• Short-tailed Whipscorpions
  • Tailless Whipscorpions
  • Microwhipscorpions
  • Harvestmen
  • Wind Spiders
  • Ticks and Mites

Cowles passion comes through in the text. She discusses anatomy and taxonomy for each group before delving into their unusual biological characteristics. For example, she suggests the ability of scorpions to fluoresce at night under UV light may "reflect" a way they protect themselves against the intense daytime solar radiation of the desert Southwest. Cool!

If you are as fond of or fascinated by all things eight legged as Cowles, then Amazing Arachnids is the book for you.

Hardcover: 328 pages
Publisher: Princeton University Press (June 12, 2018)
ISBN-10: 0691176582
ISBN-13: 978-0691176581

Know any children who are interested in spiders? Try one of these two adorable fiction picture books with spider characters.

Disclosures: This book was provided by the publisher for review purposes. I am an affiliate with Amazon so I can provide you with cover images and links to more information about books and products. As you probably are aware, if you click through the highlighted title link and purchase a product, I will receive a very small commission, at no extra cost to you. Any proceeds help defray the costs of hosting and maintaining this website.

There's a question for the Consult-Ant this week. (The “Consult-Ant” started on the Leaping from the Box website, where I answered questions about ants and ant farms. From now on I will post the answers here, and when Karen has time she will also post the answers on her site.)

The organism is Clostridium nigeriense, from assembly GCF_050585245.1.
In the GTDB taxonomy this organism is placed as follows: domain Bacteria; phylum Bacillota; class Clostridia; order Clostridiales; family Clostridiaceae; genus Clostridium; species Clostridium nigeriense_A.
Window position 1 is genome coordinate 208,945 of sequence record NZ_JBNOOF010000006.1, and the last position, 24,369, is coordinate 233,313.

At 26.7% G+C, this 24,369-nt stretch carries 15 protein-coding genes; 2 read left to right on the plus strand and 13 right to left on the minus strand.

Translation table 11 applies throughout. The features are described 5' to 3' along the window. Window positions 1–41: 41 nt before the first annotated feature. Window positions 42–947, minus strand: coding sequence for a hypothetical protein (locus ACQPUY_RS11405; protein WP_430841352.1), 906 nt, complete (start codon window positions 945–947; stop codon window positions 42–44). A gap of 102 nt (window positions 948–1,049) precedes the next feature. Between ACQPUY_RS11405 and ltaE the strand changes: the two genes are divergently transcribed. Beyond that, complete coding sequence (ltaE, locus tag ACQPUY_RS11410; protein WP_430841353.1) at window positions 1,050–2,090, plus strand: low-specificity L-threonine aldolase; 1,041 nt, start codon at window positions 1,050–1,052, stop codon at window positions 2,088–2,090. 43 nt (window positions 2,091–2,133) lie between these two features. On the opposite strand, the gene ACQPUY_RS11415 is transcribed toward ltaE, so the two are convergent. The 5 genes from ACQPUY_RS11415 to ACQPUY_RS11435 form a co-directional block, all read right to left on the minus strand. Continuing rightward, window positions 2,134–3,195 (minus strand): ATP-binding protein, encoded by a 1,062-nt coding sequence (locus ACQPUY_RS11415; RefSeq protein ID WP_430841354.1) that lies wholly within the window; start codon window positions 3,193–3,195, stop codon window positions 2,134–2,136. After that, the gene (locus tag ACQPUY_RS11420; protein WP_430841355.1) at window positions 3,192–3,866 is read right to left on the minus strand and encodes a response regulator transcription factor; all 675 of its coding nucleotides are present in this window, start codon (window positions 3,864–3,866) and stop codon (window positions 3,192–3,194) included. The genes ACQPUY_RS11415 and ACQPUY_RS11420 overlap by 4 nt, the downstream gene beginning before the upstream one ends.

Question:  I have an ant question!
I have been observing common ants foraging and wonder what range their senses have to understand their foraging tactics. Presumably they are hoping to discover a food source.
Mike.

Answer:

Wouldn't it be cool to be able to slip into a creature like an ant and experience the world through their senses?

Unfortunately, we aren't quite there yet. Scientists are making some breakthroughs in understanding how ants perceive the world, but there are still many, many questions. To make things even more complicated, it appears that different species of ants have different sensory abilities, so there isn't just one answer as to how ants' senses work.

Although ants have a variety of senses, most ants probably use a combination of vision and olfaction to find their food. Let's explore those two in more detail.

1. Vision

Without even knowing how ants' eyes work, we can see there are big differences in the structure.

For example, this ant has massive eyes.

(Gigantiops destructor Photographer: Michael Branstetter Date Uploaded: 07/20/2009 Copyright: Copyright AntWeb.org, 2000-2009. Licensing: Attribution-ShareAlike 3.0 (cc-by-sa-3.0) Creative Commons License)

This huntress has normal-sized eyes.


Army ants have reduced eyes or are even blind.

(Public domain photograph of Eciton burchelli by Alex Wild)

For ants with well-developed eyes, we would expect that since they are small and close to the ground, perhaps they can't see far. In fact, (2004) found Myrmica sabuleti ants could discriminate objects 15 cm away, but only 10 cm above. On the other hand, bulldog ants in the genus Mymecia have excellent vision and have been reported to be able to see a meter away.